Changes made to Safe Clear program

HOUSTON Safe Clear has gained a lot of fans ever since it was introduced nearly six years ago. But just how necessary has it become? That's the question city leaders are posing as they look for ways to save money, making decisions that could affect your commute.

The bottom line is that Safe Clear will continue to operate. However, some moves are being made to save the city money on its share.

When the fiscal year ends, more than 66,000 cars broken down on or beside Houston freeways will have been towed by Safe Clear wreckers.

One of them will have been an old pickup pulled over in the emergency lane as it gave up on the ghost on I-10. Its owner couldn't be more grateful for a quick, free tow to a nearby parking lot.

"You feel the freeway rocking and cars zooming by you," said stranded driver Alex Stepanski. "It's kind of like a roller-coaster ride that you don't want to be on."

Safe Clear has logged several hundred thousand tows in its five-year history in Houston. Cars stuck in moving lanes of traffic are charged for removal. Over time the program has helped clear traffic, cut down on delays from stalled cars. It's so popular now that it's operating in the red.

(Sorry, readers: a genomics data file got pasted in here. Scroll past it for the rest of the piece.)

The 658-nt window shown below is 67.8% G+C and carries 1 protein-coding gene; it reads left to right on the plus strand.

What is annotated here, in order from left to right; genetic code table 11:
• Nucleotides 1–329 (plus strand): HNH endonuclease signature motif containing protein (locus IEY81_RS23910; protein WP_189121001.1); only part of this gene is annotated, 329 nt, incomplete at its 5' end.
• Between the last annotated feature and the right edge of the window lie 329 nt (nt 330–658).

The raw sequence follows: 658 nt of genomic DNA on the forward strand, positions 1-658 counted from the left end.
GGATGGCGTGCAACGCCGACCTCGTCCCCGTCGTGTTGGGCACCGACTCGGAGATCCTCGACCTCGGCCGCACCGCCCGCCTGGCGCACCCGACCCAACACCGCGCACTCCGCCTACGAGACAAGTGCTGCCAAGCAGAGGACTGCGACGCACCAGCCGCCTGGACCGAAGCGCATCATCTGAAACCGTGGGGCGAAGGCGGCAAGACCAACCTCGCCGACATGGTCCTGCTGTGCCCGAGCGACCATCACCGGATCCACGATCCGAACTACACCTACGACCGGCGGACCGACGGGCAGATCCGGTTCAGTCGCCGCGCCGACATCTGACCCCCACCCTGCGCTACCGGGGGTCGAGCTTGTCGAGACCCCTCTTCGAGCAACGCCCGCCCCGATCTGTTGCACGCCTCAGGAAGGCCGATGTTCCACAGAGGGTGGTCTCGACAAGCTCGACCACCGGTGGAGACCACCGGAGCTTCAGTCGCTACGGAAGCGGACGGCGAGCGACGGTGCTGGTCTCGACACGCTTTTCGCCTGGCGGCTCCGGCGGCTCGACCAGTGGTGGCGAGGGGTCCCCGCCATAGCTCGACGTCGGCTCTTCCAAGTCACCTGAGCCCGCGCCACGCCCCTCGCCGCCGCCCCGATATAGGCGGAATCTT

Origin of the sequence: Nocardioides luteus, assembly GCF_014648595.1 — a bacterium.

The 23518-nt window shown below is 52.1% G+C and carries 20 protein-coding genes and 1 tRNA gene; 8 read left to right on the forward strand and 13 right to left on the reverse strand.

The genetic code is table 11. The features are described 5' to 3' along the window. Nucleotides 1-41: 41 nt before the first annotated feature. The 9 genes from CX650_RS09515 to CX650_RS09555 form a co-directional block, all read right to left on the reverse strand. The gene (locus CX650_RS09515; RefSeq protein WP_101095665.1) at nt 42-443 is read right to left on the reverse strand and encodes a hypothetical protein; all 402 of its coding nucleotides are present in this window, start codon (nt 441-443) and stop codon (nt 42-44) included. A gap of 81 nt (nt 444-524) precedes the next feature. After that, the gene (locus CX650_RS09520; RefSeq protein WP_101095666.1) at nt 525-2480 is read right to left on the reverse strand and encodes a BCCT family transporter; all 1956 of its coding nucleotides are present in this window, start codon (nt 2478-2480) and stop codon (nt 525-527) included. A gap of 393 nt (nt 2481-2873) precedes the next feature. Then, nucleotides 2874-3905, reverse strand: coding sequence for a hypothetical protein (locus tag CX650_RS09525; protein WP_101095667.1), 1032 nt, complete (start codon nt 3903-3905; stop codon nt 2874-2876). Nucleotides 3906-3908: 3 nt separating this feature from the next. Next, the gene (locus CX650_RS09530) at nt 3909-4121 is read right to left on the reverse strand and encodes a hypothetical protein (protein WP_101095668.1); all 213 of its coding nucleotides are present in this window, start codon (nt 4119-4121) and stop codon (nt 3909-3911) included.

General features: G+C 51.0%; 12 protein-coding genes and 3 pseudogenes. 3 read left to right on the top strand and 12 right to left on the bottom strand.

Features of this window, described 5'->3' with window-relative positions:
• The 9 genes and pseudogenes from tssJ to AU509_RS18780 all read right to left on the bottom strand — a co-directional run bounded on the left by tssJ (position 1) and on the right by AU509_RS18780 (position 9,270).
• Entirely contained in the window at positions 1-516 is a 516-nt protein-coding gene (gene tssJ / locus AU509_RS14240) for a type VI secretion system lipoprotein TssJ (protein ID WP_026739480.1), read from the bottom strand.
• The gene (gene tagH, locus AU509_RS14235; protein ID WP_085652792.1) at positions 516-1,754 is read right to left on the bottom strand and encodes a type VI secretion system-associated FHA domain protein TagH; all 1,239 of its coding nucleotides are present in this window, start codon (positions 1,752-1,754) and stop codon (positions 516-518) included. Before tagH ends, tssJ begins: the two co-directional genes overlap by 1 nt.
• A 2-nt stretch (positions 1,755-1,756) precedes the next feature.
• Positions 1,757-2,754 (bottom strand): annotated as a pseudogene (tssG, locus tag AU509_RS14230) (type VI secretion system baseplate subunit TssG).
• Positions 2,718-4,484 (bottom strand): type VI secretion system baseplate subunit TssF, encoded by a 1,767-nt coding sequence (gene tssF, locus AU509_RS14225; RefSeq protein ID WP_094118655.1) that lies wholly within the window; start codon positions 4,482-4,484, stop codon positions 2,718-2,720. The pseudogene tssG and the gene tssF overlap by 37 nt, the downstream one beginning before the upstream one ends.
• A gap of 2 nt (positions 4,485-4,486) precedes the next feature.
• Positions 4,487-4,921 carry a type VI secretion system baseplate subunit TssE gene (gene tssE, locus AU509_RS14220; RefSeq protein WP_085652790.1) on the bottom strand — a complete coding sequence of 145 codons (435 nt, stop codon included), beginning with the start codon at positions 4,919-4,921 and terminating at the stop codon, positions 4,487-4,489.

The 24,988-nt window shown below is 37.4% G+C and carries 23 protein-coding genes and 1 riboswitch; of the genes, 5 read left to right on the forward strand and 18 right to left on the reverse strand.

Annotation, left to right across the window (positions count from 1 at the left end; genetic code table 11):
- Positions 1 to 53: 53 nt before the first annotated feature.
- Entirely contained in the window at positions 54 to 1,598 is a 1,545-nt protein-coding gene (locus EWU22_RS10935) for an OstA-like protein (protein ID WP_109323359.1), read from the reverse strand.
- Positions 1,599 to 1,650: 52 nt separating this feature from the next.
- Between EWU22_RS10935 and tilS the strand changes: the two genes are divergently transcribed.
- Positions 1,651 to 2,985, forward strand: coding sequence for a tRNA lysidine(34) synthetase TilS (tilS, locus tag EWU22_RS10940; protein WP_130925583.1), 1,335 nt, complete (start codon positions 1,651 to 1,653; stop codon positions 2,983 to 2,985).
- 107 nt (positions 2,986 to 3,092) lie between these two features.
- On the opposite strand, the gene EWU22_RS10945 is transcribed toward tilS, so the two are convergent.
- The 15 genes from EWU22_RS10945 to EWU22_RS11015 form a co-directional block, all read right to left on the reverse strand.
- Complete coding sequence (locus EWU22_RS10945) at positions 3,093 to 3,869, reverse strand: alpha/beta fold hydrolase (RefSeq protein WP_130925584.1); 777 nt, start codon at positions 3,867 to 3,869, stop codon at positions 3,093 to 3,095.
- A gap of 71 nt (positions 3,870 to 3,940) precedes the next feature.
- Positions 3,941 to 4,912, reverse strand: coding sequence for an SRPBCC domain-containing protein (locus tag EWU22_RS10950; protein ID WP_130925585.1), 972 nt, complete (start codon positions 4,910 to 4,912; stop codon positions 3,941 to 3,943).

Houston City Councilmember Al Hoang explained, "It will pose a burden on the city and that's the reason why this program is bankrupted."

The program operates with mobility funds and can only be used for mobility. But 14 HPD officers are stationed at Transtar to approve Safe Clear tows. That cost totals $1.4 million. The plan is for HPD to remove its employees and hand those duties over to METRO police. The Safe Clear operators have made their own concessions.

"We've agreed to cap whatever we get paid to the $2.889 million," said Jeanette Rash with the Safe Clear Management Group.

That's how much money the mobility funds bring in every year, and it means Safe Clear could begin operating in the black in another year.

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